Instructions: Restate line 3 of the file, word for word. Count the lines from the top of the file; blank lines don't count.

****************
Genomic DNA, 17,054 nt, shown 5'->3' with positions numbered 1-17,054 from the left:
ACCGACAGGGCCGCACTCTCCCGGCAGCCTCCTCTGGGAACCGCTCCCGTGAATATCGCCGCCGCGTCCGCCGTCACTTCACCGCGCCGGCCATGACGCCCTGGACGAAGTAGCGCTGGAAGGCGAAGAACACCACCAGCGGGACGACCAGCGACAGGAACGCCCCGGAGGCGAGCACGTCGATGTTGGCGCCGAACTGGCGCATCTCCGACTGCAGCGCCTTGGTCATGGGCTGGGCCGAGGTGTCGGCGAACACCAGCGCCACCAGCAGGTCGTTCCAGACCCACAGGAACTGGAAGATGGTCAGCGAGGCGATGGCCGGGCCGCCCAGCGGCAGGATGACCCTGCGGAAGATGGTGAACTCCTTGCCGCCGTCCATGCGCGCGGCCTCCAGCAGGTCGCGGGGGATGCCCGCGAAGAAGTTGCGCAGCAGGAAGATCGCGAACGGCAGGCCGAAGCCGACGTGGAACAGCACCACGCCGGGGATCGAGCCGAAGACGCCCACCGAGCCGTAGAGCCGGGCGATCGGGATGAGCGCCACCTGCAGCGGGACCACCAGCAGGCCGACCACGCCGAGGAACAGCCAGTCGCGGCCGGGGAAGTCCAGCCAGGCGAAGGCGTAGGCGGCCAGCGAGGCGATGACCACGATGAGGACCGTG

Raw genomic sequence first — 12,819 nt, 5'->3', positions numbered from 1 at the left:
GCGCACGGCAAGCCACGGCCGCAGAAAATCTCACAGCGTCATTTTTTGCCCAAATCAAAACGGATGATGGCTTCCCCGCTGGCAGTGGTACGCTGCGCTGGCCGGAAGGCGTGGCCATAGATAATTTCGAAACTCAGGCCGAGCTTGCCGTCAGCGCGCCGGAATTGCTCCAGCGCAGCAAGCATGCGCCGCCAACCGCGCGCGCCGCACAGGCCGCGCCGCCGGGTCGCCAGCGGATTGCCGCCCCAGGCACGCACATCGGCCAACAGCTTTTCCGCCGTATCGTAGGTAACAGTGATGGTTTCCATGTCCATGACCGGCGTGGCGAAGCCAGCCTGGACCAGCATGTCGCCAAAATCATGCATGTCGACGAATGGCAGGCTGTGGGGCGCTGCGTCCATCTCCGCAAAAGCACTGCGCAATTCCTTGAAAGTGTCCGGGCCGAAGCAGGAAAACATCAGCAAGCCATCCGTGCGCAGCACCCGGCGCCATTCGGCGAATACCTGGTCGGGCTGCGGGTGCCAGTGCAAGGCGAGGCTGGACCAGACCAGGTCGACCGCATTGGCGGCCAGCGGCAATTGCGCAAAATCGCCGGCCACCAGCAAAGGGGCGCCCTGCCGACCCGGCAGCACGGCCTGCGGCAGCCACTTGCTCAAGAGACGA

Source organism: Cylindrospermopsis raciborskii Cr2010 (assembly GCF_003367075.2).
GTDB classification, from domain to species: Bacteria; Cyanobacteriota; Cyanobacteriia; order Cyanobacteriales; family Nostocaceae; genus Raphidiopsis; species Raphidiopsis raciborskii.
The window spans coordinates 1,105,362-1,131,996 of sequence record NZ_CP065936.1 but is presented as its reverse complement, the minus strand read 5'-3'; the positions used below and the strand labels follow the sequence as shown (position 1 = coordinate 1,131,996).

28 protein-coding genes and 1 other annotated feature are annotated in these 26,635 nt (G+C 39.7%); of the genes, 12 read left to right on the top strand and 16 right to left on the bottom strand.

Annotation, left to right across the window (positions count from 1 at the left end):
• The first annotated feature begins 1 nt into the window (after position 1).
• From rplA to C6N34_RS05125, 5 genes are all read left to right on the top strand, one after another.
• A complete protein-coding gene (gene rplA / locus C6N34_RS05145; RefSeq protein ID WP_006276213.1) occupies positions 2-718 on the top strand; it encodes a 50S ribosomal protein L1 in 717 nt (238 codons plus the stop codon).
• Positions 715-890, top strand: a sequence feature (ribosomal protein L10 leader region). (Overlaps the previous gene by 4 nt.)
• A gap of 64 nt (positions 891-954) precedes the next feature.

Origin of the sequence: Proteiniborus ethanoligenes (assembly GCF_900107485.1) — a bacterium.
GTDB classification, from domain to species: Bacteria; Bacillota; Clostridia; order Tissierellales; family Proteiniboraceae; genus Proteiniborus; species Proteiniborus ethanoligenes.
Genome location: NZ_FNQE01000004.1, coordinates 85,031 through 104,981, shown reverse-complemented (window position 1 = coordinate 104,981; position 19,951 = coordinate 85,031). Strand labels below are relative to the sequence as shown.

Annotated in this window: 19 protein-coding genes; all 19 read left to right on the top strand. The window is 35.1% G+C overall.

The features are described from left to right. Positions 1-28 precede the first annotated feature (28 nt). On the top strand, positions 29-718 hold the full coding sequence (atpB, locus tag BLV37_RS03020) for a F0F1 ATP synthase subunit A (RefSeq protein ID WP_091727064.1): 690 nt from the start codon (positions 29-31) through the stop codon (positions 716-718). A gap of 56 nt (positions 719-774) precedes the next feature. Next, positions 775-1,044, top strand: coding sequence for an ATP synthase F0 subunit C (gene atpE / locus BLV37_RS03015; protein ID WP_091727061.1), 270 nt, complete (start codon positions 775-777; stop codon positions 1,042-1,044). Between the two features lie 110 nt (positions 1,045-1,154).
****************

Raw genomic sequence first — 12,819 nt, 5'->3', positions numbered from 1 at the left: